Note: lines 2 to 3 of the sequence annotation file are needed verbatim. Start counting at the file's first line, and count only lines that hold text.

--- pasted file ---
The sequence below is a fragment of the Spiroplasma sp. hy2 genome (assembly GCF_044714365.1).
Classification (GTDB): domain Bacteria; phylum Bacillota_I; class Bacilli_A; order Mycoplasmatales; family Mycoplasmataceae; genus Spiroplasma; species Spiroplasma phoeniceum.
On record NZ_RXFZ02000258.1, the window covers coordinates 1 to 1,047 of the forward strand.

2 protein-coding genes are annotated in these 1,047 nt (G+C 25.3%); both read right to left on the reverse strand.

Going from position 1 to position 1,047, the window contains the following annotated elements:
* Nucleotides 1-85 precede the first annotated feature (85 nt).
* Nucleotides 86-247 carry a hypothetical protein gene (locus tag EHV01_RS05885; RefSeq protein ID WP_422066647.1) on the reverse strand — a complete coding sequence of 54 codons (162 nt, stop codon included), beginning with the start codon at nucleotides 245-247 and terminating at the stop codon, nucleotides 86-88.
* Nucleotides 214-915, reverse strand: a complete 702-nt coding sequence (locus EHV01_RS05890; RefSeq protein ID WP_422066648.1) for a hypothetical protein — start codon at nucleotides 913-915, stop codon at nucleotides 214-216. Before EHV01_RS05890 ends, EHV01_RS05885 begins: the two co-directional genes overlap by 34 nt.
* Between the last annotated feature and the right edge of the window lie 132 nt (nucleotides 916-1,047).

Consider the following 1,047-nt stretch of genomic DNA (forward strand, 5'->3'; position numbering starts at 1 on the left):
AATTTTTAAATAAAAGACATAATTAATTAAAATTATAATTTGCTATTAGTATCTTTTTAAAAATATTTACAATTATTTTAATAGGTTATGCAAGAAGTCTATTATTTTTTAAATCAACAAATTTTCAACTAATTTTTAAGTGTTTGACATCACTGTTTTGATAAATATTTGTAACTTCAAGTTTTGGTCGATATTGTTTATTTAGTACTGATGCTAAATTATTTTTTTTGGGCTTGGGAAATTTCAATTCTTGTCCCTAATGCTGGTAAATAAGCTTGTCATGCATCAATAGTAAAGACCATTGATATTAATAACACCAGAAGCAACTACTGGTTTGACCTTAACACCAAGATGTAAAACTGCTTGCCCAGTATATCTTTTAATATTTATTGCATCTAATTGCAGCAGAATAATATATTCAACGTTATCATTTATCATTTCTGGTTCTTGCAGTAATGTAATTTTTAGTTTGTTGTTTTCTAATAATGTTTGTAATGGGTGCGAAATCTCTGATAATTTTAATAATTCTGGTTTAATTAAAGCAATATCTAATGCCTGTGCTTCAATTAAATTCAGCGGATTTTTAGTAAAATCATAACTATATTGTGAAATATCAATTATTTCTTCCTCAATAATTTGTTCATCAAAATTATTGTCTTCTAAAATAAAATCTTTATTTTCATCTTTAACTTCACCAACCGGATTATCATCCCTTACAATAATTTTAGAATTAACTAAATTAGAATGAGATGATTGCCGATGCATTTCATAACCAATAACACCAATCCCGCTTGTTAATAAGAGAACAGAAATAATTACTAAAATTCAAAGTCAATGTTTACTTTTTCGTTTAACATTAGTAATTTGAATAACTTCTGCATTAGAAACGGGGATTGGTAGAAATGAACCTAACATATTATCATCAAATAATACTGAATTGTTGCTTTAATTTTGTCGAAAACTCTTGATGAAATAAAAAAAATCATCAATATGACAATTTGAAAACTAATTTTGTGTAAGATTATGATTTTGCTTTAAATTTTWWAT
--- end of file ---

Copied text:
Classification (GTDB): domain Bacteria; phylum Bacillota_I; class Bacilli_A; order Mycoplasmatales; family Mycoplasmataceae; genus Spiroplasma; species Spiroplasma phoeniceum.
On record NZ_RXFZ02000258.1, the window covers coordinates 1 to 1,047 of the forward strand.